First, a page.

Monday, July 28, 2014

'[Q]uietly, as the hour of prayer'

It’s not often that I take someone’s book recommendation so seriously as to immediately try to lay my hands on a copy. One always has a personal list, a long never-ending catalogue of the books one should read and the order they should be read. Usually this list is not followed; it’s an aspiration. But Jon Michaud’s essay on the collected stories of the hilariously named Breece D’J Pancake sent me scurrying to make sure I found it. I didn’t think it very likely that I’d come across a used copy of a little-known American writer whose single collection of twelve stories was published three years after his death in 1979. Although, last week I noticed that W.H. Smith has been carrying the Vintage (Random House) edition of Pancake's collection.Grab a copy.



I read the collection over Easter, in small chunks, when I was A.’s house in Reading. The quietness of this year’s Easter in the suburbs of a mid-size southern English town, the sporadic showers, and the wavering light, was the perfect setting.

The title of this post comes from the last story in the collection, 'First Day of Winter'. Pancake’s language is direct; comparisons with Hemingway are just, but he is more open to exploring feeling in language, as opposed to leaving it between the silences. His characters are isolated, failures, workers, dreamers, desperate, violent, eerie, living in the beautiful but impoverished South (West Virginia, Ohio): people one might call white trash, with rich lives, or at least, lives indistinguishable from his rich language.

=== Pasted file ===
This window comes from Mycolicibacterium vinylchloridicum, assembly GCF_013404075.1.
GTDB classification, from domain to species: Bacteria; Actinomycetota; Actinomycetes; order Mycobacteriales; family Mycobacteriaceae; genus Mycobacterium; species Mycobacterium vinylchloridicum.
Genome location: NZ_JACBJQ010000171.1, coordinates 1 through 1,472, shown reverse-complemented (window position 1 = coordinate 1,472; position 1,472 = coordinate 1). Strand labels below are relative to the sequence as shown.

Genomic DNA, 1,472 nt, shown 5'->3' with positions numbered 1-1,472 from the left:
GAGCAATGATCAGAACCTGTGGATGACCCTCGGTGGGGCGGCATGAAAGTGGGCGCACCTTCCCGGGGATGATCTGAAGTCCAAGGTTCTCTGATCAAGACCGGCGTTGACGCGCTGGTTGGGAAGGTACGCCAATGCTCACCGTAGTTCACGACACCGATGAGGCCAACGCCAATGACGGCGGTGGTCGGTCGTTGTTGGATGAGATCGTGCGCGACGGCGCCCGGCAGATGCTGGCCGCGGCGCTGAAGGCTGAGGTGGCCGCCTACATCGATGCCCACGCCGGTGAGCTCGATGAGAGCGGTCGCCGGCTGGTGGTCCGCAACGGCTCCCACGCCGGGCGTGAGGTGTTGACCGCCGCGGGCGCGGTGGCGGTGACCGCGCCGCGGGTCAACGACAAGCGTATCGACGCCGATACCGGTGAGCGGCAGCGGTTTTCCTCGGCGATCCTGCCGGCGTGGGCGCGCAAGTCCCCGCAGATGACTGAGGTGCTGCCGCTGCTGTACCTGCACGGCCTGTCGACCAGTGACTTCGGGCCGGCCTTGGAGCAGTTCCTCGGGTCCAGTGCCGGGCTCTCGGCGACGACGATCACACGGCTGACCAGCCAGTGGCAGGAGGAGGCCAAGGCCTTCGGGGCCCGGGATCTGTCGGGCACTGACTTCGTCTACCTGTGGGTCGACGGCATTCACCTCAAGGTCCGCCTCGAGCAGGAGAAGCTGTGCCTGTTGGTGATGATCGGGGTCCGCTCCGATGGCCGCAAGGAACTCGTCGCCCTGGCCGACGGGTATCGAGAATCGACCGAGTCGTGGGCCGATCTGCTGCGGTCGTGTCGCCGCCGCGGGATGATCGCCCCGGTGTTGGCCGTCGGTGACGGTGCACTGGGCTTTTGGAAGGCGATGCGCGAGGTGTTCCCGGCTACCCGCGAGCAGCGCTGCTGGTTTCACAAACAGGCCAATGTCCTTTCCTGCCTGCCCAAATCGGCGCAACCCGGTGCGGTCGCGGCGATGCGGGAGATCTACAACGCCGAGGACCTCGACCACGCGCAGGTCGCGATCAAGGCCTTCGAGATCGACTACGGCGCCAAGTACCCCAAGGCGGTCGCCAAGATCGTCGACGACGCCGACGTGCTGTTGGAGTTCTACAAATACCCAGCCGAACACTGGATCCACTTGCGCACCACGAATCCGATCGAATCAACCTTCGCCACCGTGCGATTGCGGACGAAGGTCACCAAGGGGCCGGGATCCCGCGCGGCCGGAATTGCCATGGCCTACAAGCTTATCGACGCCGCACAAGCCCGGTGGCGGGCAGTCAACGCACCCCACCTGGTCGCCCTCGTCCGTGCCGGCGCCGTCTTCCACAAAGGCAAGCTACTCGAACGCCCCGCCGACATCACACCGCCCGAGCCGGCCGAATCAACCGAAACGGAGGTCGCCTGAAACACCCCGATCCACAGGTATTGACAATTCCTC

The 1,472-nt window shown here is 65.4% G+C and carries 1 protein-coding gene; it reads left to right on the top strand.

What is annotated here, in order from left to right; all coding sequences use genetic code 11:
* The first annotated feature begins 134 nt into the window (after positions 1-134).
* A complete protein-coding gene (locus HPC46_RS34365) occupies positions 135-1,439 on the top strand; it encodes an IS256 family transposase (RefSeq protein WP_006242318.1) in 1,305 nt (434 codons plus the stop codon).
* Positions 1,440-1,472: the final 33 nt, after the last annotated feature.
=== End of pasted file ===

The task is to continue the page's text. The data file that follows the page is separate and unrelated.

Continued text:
From ‘Trilobites’: ‘Far off, somebody chops wood, and the ax-bites echo back to me. The hillsides are baked here and have heat ghosts.’

I thoroughly recommend Pancake to anyone interested in localised fiction. It’s a tragedy that Pancake’s suicide robbed American letters of hearing his voice mature, of having more than a single collection, as substantial as it is.

Here’s the essay that got me started.

Sunday, July 27, 2014

Framed

It’s post-graduation again, and my last week in Cambridge. After spending several weeks at an internship in London, I’ve been able to start reading again. For fun and in earnest. It’s time to return to our irregularly scheduled broadcast.

I’d never heard of Kyril Bonfiglioli until coming across his Mortdecai series recently quite by accident. In good time too, before the film comes out in Depp/Paltrow/McGregor film comes out in 2015. The New Yorker describes the Mortdecai books as ‘The result of an unholy collaboration between P.G. Wodehouse and Ian Fleming’. One would be hard-pressed to find a better description, aside from adding Geoffrey Household's Rogue Male as a third collaborator.

The Hon. Charlie Mortdecai is a dashingly verbose crooked art dealer with a thuggish manservant, Jock (Mortdecai’s ‘anti-Jeeves’). In the first novel, Don’t Point That Thing at Me, the plot – a stolen Goya, a governmental cover-up, a naughty photograph, a flight to the wide routes of America – is incidental. Tone is all. Bonfiglioni’s isn’t perfect but it comes pretty close, dirtying up Wodehousian charm. There are buckets of camp, a desperately un-politically correct attitude to buxom women and immigrants, and gobbets of poetry waving the flag of an Oxford undergraduate’s utilitarian (that is to say, publically demonstrative) approach to reading.

‘This is not an autobiographical novel,’ writes Bonfiglioli in the prefacing note, ‘it is about some other portly, dissolute, immoral and middle-aged dealer.’ It is this sort of charming, slack knowingness – delivered, one imagines, through curtains of cigarette smoke – that will win you over to Mortdecai’s decadent, shambolic den.